In the long stretch of time leading up to this Ashes series—two entire months—it has been apparent that one of Australia’s tactics was to get inside Stuart Broad’s head, and use his now-infamous “not walking” episode from the previous Ashes series as a point of attack. A way to get under his skin. They felt his fiery temper was a weak spot where they could get to him and lessen his effectiveness.
This told me a couple of things. First of all, it said to me that the Australians feared the impact of Stuart Broad as a bowler. Secondly, it told me that they really didn’t think very hard about it.
Had they perhaps thought about it a bit harder, they would have realized that attacking him and calling him a cheat, among other things, would actually serve to, more than anything else, inspire him. I think that sort of thing is meat and drink to a player like Broad, and has inspired many others in the past. Events of day one in Brisbane showed the folly of the tactic; it really backfired. Broad slashed through the Aussie top order, ending up with five wickets on the first day. Of course, there was every possibility this tactic might work. It has in the past. Sledging has long been a part of the Aussie arsenal (and by stating that I am not saying it’s bad). The Aussies just made a couple of mistakes in implementing this strategy. First, they picked the wrong player. Maybe they should have gone after Joe Root or Michael Carberry, as the members of the England side with the least amount of international experience. Second, they assumed that they are still a good enough team to capitalize on it should the tactic work. This Australian team is pretty good, but it is nowhere near the quality of past teams. Even an Australia Ashes victory wouldn’t change that fact.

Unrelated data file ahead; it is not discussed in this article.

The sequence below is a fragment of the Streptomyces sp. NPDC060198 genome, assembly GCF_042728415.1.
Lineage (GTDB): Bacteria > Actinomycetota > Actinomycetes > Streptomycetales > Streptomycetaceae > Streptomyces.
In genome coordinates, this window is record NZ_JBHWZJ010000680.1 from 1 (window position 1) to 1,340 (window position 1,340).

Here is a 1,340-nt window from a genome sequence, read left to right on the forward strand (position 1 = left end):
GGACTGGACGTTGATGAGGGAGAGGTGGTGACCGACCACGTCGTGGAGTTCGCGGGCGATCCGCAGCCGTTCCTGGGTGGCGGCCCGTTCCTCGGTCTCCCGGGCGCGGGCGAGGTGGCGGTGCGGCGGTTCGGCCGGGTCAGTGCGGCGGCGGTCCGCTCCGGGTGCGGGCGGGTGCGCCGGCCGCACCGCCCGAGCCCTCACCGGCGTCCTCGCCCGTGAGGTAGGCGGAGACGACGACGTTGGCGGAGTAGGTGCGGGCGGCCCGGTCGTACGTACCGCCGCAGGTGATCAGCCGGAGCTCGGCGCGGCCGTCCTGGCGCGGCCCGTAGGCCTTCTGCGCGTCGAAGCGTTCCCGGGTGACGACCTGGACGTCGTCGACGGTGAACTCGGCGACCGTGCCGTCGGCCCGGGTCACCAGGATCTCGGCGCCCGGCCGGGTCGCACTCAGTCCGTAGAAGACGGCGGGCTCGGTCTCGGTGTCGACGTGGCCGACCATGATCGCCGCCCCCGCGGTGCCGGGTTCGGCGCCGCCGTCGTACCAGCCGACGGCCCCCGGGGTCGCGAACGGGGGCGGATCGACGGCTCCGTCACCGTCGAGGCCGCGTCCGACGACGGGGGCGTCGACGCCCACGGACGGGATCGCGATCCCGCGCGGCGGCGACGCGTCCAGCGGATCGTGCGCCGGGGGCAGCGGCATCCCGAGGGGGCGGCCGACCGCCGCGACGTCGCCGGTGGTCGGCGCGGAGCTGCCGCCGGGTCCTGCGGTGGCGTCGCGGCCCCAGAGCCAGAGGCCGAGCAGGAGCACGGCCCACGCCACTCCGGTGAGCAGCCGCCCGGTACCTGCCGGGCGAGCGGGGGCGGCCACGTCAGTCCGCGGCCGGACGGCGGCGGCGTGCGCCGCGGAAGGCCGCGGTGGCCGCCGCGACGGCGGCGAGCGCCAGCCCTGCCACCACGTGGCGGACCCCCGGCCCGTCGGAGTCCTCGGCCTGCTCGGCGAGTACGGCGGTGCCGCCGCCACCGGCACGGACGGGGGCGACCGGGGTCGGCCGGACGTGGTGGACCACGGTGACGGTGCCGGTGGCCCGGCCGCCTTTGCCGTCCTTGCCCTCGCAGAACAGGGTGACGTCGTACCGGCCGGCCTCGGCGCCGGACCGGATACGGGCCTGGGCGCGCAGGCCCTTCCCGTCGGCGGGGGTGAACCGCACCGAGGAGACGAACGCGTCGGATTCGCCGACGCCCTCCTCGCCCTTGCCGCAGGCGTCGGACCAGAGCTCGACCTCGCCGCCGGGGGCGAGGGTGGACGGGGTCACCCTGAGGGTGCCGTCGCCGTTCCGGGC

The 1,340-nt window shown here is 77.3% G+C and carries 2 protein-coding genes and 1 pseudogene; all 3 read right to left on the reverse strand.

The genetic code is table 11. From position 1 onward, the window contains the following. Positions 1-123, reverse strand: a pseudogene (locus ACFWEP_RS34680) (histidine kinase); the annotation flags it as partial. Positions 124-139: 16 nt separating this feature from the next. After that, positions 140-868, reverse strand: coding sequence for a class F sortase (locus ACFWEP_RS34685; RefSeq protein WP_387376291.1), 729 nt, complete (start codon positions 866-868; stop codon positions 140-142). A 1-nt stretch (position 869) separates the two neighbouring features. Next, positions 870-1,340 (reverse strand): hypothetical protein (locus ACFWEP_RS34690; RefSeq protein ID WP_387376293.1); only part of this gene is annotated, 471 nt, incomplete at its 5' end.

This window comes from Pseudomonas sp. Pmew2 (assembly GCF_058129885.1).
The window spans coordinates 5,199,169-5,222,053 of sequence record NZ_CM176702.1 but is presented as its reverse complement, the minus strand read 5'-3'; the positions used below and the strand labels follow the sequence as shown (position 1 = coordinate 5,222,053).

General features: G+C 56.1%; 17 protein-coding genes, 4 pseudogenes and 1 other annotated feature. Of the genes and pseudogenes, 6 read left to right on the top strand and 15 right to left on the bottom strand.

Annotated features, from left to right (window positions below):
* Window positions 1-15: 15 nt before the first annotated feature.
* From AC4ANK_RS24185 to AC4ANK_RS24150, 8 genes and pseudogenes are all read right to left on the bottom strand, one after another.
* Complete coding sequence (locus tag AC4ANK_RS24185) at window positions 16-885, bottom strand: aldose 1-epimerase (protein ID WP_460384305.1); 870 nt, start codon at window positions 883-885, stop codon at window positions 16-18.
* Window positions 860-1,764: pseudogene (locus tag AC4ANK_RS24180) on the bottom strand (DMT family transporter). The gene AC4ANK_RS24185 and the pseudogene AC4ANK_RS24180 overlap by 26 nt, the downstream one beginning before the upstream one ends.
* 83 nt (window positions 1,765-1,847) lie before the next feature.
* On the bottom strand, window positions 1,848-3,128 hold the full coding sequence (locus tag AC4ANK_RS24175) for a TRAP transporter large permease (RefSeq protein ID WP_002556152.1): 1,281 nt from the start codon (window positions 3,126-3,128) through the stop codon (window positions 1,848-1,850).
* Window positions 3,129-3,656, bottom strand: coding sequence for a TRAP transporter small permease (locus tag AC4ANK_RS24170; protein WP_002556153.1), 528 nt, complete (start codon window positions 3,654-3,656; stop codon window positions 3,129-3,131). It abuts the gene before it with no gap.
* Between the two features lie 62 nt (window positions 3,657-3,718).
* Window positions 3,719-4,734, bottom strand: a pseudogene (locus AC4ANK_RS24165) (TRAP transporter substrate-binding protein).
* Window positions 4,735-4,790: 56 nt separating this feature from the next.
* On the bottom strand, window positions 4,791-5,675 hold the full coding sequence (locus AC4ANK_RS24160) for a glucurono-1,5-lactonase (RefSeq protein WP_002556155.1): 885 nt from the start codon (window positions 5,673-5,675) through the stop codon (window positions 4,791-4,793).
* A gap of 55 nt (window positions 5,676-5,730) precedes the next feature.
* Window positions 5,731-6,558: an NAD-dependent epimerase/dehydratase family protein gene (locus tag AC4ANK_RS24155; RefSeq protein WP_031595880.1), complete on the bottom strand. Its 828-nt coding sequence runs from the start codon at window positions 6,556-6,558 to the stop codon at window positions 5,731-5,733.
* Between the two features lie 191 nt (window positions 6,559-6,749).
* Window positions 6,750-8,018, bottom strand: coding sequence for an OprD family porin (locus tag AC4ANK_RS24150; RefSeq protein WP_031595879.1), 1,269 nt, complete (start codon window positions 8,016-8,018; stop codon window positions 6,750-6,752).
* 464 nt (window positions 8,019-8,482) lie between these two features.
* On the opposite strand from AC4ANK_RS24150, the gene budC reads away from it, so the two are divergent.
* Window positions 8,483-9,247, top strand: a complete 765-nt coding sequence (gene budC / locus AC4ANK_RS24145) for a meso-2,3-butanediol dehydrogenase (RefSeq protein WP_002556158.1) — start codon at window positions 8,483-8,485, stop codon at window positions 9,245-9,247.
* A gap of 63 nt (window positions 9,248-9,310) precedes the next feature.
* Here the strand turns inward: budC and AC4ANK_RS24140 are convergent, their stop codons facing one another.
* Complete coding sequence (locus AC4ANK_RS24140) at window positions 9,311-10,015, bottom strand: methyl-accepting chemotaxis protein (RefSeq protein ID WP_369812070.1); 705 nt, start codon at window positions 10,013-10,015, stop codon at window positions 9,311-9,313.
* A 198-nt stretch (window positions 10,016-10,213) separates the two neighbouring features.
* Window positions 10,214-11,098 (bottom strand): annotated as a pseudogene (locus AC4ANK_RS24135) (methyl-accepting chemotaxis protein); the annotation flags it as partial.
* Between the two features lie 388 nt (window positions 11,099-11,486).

So for day two, maybe the Aussies should be less fiery and “creative,” and take more of a lead from Brad Haddin, the only batsman who stood tall as the rest of the team fell in ruins.